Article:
After Zoë was raped by her coworker, she went home to her empty apartment and cried for hours.
She felt confused. She didn’t think of the incident as rape until weeks later. She still doesn’t like to say the word aloud.
“It just sounds, like, so horrible,” Zoë, now 22, said. “I can’t bring myself to say even though I know that’s what it is.”
In the weeks following the incident, Zoë, who at the time was enrolled at the University of Texas at Austin, found herself calling UT’s crisis hotline.
I think I remember being like my room in my apartment and having a panic attack,” Zoë said. “They were trying to talk to me, trying to calm me down and give me resources.”
With the hotline’s help, she scheduled an emergency meeting for the next day at UT’s Counseling and Mental Health Center.
The counseling center is one of many small pieces that make up a great puzzle of prevention programs, counseling, advocacy services and reporting options at UT. In addition to asking why students often choose not to report incidents of sexual assault or rape, our reporting team set out to make sense of this puzzle and ask whether these programs are effective.
Sexual assault and rape are not rare incidents among college students. In March, UT released a survey showing that 15 percent of undergraduate women at the university say they have been raped. The survey of 280,000 students found that 18 percent of students said they experienced “unwanted touching,” and 12 percent said they experienced attempted rape.
The lead researcher of the survey and many of the people interviewed for this article have stated the statistics provided by the report are unfortunately unsurprising. They are reflective of national data, both on college campuses and of the general population.
“UT is a microcosm of what’s happening around country, the world,” said Katy Redd, the associate director for prevention and outreach at the CMHC. “Gender based violence is all too common.”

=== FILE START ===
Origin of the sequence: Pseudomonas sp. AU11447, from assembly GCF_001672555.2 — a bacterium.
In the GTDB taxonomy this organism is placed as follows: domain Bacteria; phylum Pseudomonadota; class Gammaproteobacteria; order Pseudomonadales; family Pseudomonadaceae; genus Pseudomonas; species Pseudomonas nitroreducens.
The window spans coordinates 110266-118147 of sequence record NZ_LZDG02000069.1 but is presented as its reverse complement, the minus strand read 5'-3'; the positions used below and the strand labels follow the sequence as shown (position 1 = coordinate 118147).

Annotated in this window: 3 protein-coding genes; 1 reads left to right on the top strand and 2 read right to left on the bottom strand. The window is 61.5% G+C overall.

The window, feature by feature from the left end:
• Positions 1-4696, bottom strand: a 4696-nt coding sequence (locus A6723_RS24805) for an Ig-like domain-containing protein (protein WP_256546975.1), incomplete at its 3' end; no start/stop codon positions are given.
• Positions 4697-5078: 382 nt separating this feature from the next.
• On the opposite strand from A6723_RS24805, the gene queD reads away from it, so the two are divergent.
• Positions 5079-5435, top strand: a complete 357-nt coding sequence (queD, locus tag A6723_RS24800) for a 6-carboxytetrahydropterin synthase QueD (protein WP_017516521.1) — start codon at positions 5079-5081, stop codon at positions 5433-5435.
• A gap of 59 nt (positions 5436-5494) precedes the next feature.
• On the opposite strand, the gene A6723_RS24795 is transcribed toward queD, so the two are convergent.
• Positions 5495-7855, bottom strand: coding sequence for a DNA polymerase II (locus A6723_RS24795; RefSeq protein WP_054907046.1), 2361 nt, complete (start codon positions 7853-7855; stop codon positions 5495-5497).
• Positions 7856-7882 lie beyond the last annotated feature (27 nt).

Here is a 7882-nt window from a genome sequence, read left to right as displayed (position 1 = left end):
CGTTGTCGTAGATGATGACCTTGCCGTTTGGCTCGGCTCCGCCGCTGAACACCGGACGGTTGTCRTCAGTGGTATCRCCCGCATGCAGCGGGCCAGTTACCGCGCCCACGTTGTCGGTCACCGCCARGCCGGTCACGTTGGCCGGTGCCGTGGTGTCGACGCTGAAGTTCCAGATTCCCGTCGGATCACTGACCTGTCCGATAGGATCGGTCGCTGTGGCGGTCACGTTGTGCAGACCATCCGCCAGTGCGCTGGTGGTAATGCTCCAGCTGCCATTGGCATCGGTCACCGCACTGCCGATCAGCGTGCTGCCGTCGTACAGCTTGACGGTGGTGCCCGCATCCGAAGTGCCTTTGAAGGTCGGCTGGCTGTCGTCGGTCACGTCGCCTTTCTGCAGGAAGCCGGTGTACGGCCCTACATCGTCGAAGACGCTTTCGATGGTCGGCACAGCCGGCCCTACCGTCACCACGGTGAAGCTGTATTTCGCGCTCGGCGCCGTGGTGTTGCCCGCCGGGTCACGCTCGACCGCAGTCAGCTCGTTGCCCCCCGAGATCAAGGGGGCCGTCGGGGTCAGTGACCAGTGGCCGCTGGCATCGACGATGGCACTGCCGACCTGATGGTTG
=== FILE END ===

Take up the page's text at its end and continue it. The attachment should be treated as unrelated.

The survey also says very few victims — 6 percent — disclosed incidents to someone involved with the university. Of the 32 percent of victims who said they told someone about the incident prior to taking the survey, 4 percent reported to the CMHC. Just one percent reported to the University of Texas at Austin Police Department.
“I think there’s a whole host of reasons [for non-reporting],” Redd said.
Breall Baccus is a Title IX prevention coordinator and confidential advocate at UT. She said students may feel hesitant to come forward “because they don’t know what the next steps would be.”
“They might also not realize what happened to them was assault,” Baccus said.
The university hired Baccus in January to fill a gap in the Title IX office. By law, the university must comply with Title IX, which “prohibits sex discrimination in education,” according to UT’s Title IX information page. Unlike other members of UT’s compliance team, Baccus is not required by law to open incidents for investigation. When students come to her to disclose an incident, Baccus can explain their options, which could include filing an official report depending on how the student chooses to go forward.
The university amped up security and sexual assault prevention efforts following the on-campus sexual assault and killing of freshman Haruka Weiser last spring. In addition to increasing police presence, the university’s Be Safe campaign has used social media and student art to promote safety messages such as walking in well lit areas and not walking alone.
“It’s just a softer way of addressing things that are going on in campus and the way to increase their safety,” said UTPD Sgt. Samantha Stanford.
Stanford’s hire, like Baccus’s, was in part to address issues of interpersonal violence on campus. As a detective, she has received specialized training to help victims of sexual assault or rape. UTPD also offers free self-defense courses for women upon request, and Stanford said the department is looking into holding separate self-defense classes for men.
UTPD’s jurisdiction ends beyond the campus borders, and Stanford said that incidents in a private residence or in West Campus might be transferred to the Austin Police Department. Stanford also said sometimes the legal definition of sexual harassment or sexual assault differs from what the university or community may use. Despite these limitations, Stanford said she is available to meet with students to answer questions or explain the legal process.
“We’re trying to… brainstorm on how we can make the process a little bit easier for victims of sexual assault to come forward and feel comfortable with reporting to us,” Stanford said.
“I think that every student should have a right to feel safe and get the education that they want to get,” Breall said, “and not have a traumatic experience get in the way of that.”